Rudolph Isley, one of the founding members of The Isley Brothers, has died at 84 years old. The cause of death has not been released at this time.

“There are no words to express my feelings and the love I have for my brother,” his brother Ronald said in a statement to Billboard. “Our family will miss him. But I know he’s in a better place.”

Formed in 1954, The Isley Brothers consisted of Rudolph and his siblings Ronald, O’Kelly and Vernon in the beginning stages. The brothers regularly performed at their church in Cincinnati. They halted their music careers, though, after Vernon, who was the group’s lead singer, was fatally struck by a car at just 13 years old.

In 1957, the surviving brothers rebranded with Ronnie as the new frontman. Together, they headed to New York City, which eventually led to their first deal with RCA Records in 1959.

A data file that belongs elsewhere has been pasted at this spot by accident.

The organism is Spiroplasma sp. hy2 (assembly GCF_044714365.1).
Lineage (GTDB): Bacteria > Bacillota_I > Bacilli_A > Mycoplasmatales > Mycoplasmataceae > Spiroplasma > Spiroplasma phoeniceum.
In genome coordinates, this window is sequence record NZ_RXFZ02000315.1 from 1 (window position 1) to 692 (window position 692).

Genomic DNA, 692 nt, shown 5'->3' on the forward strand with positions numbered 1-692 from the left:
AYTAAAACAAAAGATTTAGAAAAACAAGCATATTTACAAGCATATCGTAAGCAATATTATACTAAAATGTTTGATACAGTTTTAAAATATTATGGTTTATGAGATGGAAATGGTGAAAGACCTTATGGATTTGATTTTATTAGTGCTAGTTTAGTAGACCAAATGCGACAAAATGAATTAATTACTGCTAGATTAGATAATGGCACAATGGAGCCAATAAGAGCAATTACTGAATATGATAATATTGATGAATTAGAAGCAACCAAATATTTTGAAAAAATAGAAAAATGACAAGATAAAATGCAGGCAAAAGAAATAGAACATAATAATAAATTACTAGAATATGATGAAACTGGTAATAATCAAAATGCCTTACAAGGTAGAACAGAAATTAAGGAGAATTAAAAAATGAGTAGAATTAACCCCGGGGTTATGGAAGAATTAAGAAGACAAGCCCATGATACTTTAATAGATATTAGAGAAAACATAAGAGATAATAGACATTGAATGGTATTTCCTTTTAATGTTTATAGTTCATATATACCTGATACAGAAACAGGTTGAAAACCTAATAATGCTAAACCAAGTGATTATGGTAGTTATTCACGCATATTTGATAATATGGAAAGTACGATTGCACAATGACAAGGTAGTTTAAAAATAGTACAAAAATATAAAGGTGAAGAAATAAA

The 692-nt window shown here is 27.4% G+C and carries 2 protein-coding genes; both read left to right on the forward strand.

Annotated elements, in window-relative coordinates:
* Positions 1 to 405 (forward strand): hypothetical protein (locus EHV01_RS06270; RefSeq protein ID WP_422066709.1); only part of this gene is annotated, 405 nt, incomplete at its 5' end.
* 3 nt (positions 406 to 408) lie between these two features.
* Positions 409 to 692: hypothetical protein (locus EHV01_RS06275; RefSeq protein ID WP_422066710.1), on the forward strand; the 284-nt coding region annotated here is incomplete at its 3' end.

Soon after inking a deal with RCA, the trio released their first album, Shout!
In 1971, the group expanded, adding younger brothers Ernie and Marvin, along with Rudolph’s brother-in-law, Chris Jasper.

The group released one of their first major singles, “It’s Your Thing,” in early 1969. “It’s Your Thing” reached No. 2 on the Billboard Hot 100 and topped the R&B chart. A string of iconic hits soon followed, including “Fight the Power Part 1,” “That Lady,” “I Wanna Be with You,” “Don’t Say Goodnight (It’s Time For Love)” and “Between the Sheets.”

Amid their success, Rudolph left the group for the church in 1989. He became a minister but often reunited with his brothers for special appearances and performances.

In 1992, The Isley Brothers were inducted into the Rock & Roll Hall of Fame. Fellow music pioneer Little Richard presented them with the honor. The trio received the Lifetime Achievement Award at the BET Awards in 2004.

As Blavity reported earlier this year, Rudolph sued Ronald over The Isley Brothers trademark. The late singer accused Ronald of making business transactions behind his back and excluding him from a significant amount of money.

Rudolph married his wife, Elaine Jasper, in 1958; they were longtime residents of Otisville, New York, before relocating to Olympia Fields near Chicago. He is survived by his children, Rudy Jr., Elizabeth, Valerie and Elaine.